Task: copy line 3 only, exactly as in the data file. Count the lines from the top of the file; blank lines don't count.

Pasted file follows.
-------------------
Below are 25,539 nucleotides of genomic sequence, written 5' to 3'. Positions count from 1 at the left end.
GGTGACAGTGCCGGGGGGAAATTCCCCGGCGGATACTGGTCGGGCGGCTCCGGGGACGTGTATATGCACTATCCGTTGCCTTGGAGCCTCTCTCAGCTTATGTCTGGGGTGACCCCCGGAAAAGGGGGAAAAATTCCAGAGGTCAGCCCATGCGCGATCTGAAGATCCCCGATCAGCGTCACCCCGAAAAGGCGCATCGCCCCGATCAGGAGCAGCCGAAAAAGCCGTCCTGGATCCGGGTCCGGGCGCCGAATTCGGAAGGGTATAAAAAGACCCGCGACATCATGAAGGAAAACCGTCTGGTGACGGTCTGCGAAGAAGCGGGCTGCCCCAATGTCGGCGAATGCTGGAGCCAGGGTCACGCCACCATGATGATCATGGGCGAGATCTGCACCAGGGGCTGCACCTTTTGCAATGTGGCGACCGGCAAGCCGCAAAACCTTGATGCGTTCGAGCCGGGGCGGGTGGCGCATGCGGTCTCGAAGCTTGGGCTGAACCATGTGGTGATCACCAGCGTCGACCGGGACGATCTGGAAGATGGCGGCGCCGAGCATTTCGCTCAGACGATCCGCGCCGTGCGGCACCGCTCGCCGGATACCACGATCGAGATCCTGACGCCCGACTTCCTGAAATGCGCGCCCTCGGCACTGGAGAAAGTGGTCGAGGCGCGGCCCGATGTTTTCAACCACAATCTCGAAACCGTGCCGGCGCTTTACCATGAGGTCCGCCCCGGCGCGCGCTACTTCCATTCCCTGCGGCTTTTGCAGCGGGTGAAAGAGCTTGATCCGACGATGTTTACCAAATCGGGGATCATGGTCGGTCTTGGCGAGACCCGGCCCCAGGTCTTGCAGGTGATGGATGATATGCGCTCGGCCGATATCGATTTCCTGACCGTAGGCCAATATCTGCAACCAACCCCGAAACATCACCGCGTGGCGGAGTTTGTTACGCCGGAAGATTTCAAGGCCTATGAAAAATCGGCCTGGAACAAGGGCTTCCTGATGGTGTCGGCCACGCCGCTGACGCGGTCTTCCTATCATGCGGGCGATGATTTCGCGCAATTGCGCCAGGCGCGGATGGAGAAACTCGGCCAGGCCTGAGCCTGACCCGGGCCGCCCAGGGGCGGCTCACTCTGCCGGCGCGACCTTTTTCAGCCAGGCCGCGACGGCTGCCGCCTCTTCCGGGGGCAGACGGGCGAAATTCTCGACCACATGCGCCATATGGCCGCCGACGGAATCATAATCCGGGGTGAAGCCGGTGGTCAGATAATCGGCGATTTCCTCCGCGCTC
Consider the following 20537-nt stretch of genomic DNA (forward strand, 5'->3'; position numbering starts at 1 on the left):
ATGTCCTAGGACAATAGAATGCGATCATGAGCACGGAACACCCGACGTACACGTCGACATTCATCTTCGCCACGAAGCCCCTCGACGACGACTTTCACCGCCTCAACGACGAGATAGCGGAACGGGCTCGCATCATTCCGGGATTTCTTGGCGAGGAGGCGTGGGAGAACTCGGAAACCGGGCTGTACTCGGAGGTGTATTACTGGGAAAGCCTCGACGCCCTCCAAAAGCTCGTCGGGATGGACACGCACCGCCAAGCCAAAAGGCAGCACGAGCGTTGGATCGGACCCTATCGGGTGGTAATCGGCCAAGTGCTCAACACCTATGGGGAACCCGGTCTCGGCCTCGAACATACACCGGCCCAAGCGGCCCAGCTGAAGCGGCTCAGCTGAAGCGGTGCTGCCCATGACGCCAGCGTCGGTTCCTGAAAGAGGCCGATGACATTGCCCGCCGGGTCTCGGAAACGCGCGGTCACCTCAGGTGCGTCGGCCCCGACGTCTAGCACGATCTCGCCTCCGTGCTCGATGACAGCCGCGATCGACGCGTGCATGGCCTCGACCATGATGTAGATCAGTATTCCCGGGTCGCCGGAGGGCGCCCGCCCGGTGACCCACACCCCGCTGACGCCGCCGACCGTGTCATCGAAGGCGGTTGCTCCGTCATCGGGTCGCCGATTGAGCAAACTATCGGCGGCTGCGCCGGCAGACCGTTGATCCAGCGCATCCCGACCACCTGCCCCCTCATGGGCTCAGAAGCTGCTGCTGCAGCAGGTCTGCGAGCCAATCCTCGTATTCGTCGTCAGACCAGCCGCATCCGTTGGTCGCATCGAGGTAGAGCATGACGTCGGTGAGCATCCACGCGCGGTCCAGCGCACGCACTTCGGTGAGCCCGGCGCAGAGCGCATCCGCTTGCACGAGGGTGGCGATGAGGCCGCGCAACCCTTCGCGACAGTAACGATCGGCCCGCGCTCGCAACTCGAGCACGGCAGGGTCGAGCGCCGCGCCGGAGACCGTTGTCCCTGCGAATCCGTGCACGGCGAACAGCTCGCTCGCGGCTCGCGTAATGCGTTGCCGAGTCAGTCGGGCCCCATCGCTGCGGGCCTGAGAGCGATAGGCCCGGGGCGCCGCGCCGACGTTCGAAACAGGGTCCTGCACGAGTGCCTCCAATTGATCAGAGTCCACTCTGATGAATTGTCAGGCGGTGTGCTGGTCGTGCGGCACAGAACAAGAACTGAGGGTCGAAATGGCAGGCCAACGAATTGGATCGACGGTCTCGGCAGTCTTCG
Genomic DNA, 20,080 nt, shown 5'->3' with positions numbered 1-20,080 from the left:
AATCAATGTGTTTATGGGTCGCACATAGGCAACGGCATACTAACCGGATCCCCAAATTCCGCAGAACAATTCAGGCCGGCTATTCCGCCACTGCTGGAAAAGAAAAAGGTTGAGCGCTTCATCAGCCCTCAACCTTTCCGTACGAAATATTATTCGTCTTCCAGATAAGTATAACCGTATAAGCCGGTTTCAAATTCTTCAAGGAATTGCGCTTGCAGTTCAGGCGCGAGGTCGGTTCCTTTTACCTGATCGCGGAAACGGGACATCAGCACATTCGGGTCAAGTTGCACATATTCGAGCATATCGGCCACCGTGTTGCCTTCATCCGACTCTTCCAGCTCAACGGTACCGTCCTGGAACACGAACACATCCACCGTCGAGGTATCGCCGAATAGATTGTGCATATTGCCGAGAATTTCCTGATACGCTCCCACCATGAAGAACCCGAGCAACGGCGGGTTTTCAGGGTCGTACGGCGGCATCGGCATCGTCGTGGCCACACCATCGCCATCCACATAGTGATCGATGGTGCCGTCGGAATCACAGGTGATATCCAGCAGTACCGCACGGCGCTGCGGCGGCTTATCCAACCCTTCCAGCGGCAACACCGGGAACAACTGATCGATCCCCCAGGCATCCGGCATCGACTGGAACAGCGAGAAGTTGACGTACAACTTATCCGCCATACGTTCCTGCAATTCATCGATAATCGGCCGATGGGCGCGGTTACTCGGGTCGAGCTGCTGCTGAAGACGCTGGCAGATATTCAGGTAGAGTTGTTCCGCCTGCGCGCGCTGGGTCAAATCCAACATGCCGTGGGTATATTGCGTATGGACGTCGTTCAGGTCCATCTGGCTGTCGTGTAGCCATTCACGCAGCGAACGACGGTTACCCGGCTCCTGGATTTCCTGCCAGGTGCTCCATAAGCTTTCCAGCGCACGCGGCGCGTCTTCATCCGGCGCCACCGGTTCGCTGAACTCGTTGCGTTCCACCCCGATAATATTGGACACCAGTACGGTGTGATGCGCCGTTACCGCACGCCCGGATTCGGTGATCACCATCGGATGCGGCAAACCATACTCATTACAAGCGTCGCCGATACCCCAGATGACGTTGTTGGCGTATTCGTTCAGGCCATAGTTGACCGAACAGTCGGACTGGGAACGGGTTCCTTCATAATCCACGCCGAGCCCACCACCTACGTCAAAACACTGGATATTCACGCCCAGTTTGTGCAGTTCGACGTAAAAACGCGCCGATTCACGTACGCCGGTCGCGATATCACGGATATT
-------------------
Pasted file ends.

Consider the following 20537-nt stretch of genomic DNA (forward strand, 5'->3'; position numbering starts at 1 on the left):